All it takes is one tablespoon of an environmentally friendly soap, a washing machine and a basket of dirty clothes.
You will not find this laundry detergent in the store. It's a product created by a Central Lakes College instructor that is earth-friendly and saves people money.
CLC student Sera Rardin Wednesday shared the soap product recipe with spectators at the Earth Day celebration hosted at the college campus in Brainerd. Rardin said the product would allow a household to do 32 loads of clothes for less than 4 cents per load. Rardin talked about the recipe and handed out samples. She had two samples, a liquid form for people with their own sewer system and a powdered form for those living in the city.
The Earth Day celebration at CLC was just one part of the event. The Lakes Area Clean Waters Council sponsored the Earth Day celebration, which included informational booths and educational sessions at the college and Northland Arboretum.
Esther Kreutzfeldt sold pine tree seedlings for 4-H Wednesday during the Central Lakes College Earth Day celebration in Brainerd. Brainerd Dispatch/Kelly Humphrey» Purchase reprints of this photo.
Rardin, who also is a member of the CLC Environmental Committee that formed six months ago, said the Earth Day event is a good reminder for people to recycle and to be more friendly to their environment.
Ali Meyer, a CLC student, said the environmental studies class organized the Earth Day events at CLC. Meyer said each student had to find a sponsor for a booth as part of a class project. There were about 35 sponsors at the college. The students also made posters and presentations on environmental topics. The presentations ranged from rain gardens to stormwater management to hybrid cars.
Beth Walters, another CLC student, staffed the limnology class booth that had several microorganisms in petri dishes, including day-old tadpoles.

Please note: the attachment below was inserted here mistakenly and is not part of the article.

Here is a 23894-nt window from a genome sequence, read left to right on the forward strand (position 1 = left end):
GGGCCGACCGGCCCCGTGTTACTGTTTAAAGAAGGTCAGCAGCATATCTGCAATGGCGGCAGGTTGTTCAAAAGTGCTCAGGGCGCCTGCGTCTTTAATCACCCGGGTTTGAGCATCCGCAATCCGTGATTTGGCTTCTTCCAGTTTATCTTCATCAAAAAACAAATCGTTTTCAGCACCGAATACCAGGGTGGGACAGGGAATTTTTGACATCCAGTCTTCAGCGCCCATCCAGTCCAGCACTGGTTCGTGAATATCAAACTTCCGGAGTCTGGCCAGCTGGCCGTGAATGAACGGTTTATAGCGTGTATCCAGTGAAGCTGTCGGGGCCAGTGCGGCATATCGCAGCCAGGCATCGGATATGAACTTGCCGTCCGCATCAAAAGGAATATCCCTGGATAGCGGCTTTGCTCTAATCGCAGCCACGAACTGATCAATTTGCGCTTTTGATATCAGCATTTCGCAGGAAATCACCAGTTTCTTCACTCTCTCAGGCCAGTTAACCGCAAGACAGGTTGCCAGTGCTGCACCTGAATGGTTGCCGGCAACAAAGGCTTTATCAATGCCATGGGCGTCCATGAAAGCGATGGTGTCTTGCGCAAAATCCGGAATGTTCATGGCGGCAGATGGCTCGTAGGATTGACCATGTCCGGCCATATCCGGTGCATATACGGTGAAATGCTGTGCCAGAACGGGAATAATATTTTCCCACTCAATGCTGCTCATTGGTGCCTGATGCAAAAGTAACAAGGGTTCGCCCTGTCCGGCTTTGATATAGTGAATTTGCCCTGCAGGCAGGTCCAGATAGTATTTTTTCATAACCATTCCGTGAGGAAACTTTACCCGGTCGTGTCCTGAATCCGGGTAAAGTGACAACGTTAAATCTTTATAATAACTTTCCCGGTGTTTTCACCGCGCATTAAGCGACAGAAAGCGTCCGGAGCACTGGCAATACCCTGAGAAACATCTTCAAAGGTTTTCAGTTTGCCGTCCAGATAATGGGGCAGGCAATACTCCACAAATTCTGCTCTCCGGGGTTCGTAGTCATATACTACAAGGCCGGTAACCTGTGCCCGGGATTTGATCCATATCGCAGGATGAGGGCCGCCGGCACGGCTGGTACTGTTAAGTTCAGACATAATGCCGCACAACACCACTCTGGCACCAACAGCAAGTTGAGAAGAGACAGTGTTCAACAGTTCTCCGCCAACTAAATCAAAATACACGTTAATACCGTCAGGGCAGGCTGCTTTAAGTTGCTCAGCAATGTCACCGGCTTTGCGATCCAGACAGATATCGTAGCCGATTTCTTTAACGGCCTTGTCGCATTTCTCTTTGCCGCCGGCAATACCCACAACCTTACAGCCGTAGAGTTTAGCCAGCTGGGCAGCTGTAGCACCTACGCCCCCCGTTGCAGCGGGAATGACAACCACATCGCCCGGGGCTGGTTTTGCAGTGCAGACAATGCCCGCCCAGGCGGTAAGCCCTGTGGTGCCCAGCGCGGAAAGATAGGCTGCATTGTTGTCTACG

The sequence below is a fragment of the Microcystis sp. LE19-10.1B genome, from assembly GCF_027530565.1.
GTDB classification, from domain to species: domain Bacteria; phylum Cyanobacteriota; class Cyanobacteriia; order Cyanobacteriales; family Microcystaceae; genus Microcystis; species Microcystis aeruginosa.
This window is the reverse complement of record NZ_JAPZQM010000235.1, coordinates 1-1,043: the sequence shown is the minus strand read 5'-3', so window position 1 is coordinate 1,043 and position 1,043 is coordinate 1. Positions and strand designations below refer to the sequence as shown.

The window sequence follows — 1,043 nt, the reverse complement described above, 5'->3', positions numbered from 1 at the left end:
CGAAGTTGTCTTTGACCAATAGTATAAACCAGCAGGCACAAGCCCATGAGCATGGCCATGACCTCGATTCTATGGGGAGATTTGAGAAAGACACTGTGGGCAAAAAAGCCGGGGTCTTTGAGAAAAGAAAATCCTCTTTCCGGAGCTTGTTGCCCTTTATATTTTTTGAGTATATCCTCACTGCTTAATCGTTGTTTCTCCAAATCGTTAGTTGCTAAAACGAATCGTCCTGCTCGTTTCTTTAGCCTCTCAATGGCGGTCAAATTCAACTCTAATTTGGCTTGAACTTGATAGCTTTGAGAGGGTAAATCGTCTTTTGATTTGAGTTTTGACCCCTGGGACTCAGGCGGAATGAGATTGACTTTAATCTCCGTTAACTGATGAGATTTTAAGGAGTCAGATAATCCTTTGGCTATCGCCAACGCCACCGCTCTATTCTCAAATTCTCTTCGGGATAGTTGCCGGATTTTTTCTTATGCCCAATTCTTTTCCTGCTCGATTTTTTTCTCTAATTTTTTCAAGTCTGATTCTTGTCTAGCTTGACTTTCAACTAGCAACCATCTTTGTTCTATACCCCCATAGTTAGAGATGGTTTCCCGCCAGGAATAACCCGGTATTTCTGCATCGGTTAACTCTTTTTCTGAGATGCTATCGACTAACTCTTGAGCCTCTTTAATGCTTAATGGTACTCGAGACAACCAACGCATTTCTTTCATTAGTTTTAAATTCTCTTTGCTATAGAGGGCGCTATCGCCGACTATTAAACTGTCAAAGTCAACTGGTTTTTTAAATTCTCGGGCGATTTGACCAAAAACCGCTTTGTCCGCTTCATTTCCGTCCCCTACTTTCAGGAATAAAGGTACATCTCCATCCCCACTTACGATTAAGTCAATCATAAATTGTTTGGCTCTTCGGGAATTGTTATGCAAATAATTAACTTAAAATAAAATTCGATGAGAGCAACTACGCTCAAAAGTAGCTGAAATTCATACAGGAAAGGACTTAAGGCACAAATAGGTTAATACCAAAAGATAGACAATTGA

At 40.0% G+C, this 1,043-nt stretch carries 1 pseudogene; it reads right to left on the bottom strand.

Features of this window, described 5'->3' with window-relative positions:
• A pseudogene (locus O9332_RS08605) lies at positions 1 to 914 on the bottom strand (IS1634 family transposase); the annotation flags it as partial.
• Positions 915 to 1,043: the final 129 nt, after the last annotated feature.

"These (microorganisms) are to show people what's swimming around in our waters," said Walters. "This will hopefully make people more aware of the microorganisms and the importance of their existence."
Gabriella (left), Ruby and mother Susan Amick viewed water organisms such as dragonfly larvae and tadpoles at the limnology class booth Wednesday during the Central Lakes College Earth Day celebration. Brainerd Dispatch/Kelly Humphrey» Purchase reprints of this photo.
At the arboretum, there were short educational sessions throughout the afternoon about a variety of topics, including composting, rain gardens and rain barrels, shoreline restoration and bees and the environment. There also was a nature hike for those interested.
Scott Lucas of the Minnesota Pollution Control Agency and with the North Central Beekeepers Association, said that there are between 20,000 to 40,000 different species of bees and the bee population is decreasing.
"There are beekeepers in our area who are seeing a 20 percent loss and one who saw an 80 percent loss," said Lucas. "Bees are important. We'd lose 33 percent of our food source if we didn't have bees for pollination."
Lucas said the food sources that would be affected include many berries, nuts and honey.
JENNIFER STOCKINGER may be reached at firstname.lastname@example.org or 855-5851.
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